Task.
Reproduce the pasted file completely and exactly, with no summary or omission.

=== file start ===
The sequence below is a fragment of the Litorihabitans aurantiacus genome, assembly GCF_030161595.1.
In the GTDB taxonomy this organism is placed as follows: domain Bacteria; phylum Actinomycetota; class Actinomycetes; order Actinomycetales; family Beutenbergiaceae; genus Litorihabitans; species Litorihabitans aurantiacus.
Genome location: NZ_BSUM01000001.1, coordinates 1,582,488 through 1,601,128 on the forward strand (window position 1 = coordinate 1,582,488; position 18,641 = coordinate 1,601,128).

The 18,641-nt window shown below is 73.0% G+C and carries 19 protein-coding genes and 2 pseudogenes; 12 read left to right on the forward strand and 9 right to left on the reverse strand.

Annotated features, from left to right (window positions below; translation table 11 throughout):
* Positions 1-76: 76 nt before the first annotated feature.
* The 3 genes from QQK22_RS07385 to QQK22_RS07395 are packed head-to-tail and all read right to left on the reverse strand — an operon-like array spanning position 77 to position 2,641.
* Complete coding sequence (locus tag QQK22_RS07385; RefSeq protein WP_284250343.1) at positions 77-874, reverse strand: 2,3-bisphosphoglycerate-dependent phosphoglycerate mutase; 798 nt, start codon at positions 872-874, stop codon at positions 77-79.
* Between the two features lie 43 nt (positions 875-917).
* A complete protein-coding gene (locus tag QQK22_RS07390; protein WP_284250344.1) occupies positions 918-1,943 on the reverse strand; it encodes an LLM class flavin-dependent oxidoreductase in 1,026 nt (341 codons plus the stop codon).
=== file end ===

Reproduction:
The sequence below is a fragment of the Litorihabitans aurantiacus genome, assembly GCF_030161595.1.
In the GTDB taxonomy this organism is placed as follows: domain Bacteria; phylum Actinomycetota; class Actinomycetes; order Actinomycetales; family Beutenbergiaceae; genus Litorihabitans; species Litorihabitans aurantiacus.
Genome location: NZ_BSUM01000001.1, coordinates 1,582,488 through 1,601,128 on the forward strand (window position 1 = coordinate 1,582,488; position 18,641 = coordinate 1,601,128).

The 18,641-nt window shown below is 73.0% G+C and carries 19 protein-coding genes and 2 pseudogenes; 12 read left to right on the forward strand and 9 right to left on the reverse strand.

Annotated features, from left to right (window positions below; translation table 11 throughout):
* Positions 1-76: 76 nt before the first annotated feature.
* The 3 genes from QQK22_RS07385 to QQK22_RS07395 are packed head-to-tail and all read right to left on the reverse strand — an operon-like array spanning position 77 to position 2,641.
* Complete coding sequence (locus tag QQK22_RS07385; RefSeq protein WP_284250343.1) at positions 77-874, reverse strand: 2,3-bisphosphoglycerate-dependent phosphoglycerate mutase; 798 nt, start codon at positions 872-874, stop codon at positions 77-79.
* Between the two features lie 43 nt (positions 875-917).
* A complete protein-coding gene (locus tag QQK22_RS07390; protein WP_284250344.1) occupies positions 918-1,943 on the reverse strand; it encodes an LLM class flavin-dependent oxidoreductase in 1,026 nt (341 codons plus the stop codon).